Strangers to Ourselves: The Adaptive Unconscious by Timothy Wilson

or my book, How To Get People To Do Stuff

and consider attending my  seminar on The Science of Persuasion.

365 Ways To Persuade And Motivate: #12 – Give them a warm beverage

drawing of a coffee cup with steam

You have an important meeting with a client first thing tomorrow morning. The main contact, Jeremy, is unhappy with some of the deliverables on the last project. He has been a little cold and distant with you on the phone and through email recently. This is the first time he is coming in to the office in a while, and you want to try and break the ice.

According to Joshua Ackerman you should take a somewhat literal interpretation of the idea of breaking the ice. You should try to warm him up by offering him a warm coffee or tea. Use a cup or mug where he can feel the heat through his hands, and, ideally, see if you can get him to hold the beverage while you talk to him.

According to Ackerman’s research this will not only thaw out his hands, but will also make him warm up towards you. When people hold a warm cup then they feel that the person or people they are interacting with have a warmer personality. It’s called “haptic sensations” or “embodied cognition”.

Conversely, DON’T offer Jeremy a cold can of soda or ice water. That will make him judge you as having a cold personality.

Here’s the research:

Ackerman, Joshua M., Christopher Nocera, and John Bargh. 2010. “Incidental haptic sensations influence social judgments and decisions.” Science 328(5986): 1712–15. doi: 10.1126/science.1189993.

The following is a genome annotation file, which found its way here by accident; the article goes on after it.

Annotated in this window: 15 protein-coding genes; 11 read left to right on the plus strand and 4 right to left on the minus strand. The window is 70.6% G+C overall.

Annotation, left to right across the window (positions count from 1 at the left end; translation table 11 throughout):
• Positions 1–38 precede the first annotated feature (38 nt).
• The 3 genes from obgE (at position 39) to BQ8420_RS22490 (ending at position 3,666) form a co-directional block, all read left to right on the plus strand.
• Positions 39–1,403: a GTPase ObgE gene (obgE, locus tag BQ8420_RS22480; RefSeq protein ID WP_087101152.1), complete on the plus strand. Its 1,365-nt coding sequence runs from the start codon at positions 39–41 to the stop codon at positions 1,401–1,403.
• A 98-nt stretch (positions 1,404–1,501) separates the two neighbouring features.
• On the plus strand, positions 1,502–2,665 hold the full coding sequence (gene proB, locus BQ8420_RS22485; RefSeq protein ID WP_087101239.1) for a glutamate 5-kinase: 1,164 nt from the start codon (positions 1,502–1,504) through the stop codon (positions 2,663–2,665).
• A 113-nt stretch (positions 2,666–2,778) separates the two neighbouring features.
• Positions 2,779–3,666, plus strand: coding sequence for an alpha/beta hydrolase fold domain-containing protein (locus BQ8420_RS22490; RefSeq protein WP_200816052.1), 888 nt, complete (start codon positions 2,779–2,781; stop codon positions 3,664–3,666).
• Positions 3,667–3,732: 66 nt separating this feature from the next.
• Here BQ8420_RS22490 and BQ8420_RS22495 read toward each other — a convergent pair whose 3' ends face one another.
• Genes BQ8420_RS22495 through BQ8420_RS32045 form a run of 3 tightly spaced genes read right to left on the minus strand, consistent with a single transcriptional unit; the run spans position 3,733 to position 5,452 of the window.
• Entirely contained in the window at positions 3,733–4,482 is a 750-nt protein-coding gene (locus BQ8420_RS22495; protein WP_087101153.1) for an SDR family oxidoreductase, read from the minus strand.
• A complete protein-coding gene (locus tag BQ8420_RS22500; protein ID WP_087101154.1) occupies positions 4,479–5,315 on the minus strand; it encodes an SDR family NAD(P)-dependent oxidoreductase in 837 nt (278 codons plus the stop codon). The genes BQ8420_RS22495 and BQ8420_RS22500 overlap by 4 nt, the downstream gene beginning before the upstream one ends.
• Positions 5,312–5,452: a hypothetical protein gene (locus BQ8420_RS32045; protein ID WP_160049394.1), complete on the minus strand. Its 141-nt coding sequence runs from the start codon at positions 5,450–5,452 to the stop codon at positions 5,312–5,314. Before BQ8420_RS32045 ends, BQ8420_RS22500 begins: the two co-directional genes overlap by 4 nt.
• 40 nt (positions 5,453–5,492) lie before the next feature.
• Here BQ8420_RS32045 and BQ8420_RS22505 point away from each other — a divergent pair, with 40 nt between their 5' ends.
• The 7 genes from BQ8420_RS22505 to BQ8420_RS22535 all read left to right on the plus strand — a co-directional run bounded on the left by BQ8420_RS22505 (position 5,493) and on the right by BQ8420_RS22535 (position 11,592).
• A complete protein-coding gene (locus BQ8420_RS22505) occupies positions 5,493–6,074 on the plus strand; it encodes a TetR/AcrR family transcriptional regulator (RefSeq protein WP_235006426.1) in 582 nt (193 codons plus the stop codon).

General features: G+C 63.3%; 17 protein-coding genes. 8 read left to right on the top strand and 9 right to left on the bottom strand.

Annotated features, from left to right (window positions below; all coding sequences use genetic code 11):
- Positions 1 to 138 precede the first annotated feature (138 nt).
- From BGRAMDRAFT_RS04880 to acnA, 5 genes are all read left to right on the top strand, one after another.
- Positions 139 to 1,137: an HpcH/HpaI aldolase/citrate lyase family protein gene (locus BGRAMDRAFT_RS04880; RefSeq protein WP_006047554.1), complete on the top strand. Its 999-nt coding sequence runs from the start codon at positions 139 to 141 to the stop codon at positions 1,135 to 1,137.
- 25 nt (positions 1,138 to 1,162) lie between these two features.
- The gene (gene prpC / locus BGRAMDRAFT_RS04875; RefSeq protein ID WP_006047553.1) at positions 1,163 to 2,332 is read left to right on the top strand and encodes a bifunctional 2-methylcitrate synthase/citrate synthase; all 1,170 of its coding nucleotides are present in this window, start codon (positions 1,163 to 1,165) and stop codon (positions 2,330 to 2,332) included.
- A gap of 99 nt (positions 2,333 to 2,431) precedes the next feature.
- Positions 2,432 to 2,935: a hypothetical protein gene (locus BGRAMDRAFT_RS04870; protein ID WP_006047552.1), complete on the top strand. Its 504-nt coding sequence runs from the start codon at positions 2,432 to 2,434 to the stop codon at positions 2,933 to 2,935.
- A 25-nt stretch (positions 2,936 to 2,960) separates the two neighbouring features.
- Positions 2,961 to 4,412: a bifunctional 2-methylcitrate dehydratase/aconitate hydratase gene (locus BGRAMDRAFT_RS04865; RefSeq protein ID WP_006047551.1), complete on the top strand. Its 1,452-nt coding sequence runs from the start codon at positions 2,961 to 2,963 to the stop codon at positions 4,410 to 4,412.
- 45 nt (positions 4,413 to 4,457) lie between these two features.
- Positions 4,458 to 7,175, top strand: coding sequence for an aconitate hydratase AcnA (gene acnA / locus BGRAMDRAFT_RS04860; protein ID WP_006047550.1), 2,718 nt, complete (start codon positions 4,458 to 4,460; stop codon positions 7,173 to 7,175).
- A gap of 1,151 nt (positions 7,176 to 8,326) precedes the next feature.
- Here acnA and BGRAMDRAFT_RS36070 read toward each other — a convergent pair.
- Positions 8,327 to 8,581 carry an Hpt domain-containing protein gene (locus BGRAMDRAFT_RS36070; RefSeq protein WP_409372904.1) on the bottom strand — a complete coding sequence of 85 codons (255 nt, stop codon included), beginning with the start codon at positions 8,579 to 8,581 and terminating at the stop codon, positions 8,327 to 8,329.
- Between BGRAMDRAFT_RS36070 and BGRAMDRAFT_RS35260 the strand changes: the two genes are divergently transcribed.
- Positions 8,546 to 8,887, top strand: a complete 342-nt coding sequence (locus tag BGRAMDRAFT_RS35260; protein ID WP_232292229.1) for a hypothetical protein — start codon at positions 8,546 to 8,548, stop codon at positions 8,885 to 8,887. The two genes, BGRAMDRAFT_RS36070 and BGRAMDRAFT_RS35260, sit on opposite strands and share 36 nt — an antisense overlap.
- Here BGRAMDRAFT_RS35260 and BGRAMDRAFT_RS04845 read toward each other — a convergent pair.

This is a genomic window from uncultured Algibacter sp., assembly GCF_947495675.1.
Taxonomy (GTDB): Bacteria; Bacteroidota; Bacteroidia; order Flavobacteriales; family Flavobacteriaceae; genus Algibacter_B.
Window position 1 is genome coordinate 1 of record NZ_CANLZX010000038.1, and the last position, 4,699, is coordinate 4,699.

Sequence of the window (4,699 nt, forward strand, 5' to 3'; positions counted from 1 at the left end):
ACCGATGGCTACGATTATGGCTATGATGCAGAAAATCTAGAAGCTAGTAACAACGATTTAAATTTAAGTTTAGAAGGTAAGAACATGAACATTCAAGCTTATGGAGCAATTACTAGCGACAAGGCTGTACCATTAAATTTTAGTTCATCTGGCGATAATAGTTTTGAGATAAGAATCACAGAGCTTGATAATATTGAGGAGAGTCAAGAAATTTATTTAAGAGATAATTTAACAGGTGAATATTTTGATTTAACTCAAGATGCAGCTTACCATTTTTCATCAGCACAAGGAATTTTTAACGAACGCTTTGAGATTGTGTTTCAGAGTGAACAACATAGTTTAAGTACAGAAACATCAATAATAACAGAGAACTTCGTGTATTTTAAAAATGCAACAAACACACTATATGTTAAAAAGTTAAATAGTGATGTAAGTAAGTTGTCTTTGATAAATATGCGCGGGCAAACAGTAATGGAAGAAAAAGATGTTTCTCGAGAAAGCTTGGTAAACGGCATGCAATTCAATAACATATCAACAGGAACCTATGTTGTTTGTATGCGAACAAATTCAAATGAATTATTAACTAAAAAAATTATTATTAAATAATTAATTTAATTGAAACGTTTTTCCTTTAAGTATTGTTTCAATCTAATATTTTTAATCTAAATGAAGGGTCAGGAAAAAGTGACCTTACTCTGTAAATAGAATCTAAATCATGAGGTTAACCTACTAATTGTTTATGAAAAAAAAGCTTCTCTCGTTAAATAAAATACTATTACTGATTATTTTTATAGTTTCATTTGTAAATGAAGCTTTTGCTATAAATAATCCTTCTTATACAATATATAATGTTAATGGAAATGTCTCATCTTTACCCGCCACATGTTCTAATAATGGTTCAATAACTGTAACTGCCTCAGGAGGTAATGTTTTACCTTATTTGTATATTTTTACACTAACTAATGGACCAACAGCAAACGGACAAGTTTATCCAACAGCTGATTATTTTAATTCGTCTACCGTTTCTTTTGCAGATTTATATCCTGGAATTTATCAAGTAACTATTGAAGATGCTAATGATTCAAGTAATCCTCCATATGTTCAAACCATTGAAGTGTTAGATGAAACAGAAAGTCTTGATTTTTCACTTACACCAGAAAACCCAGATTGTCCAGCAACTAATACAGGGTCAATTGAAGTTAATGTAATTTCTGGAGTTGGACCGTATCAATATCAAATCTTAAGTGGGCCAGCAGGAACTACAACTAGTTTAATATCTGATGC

To learn more check out our 1 day seminar on The Science of Persuasion.

365 Ways To Persuade And Motivate: #11 Identify The Operating Self-Story

What's Your Story?

Someone knocks on your door. You recognize him as a kid from your neighborhood. He’s selling popcorn as a fundraiser for a club he belongs to at school. The club is trying to go to the state convention. How do you react?

It depends on the story, or persona, you have of yourself when it comes to topics such as school, fundraising, and your relationship to your neighborhood.

Here’s one story you might relate to:

“I’m a very busy person. When I’m at home I want to relax, not get bombarded with people at the door selling things. I don’t like it when people bother me at home with these fundraising schemes. The schools should pay for these trips and not make us buy this overpriced popcorn. This poor kid isn’t to blame, but I’m not going to buy the popcorn because it just perpetuates this behavior. Someone has got to act right on this. I’m the kind of person who does what is right on principle. I’m going to say no nicely, but firmly.”

Or maybe you can relate to this story:

“Oh, isn’t that great that the kids are going to the state convention. I remember when I went on a similar trip when I was in high school. It was really fun. Maybe not all that educational, but definitely fun! I’m the kind of person who encourages students to have lots of experiences outside of our own neighborhood. I am the kind of person who supports the school. I’ll buy some popcorn and help this kid out.”

Or maybe you can relate to this story: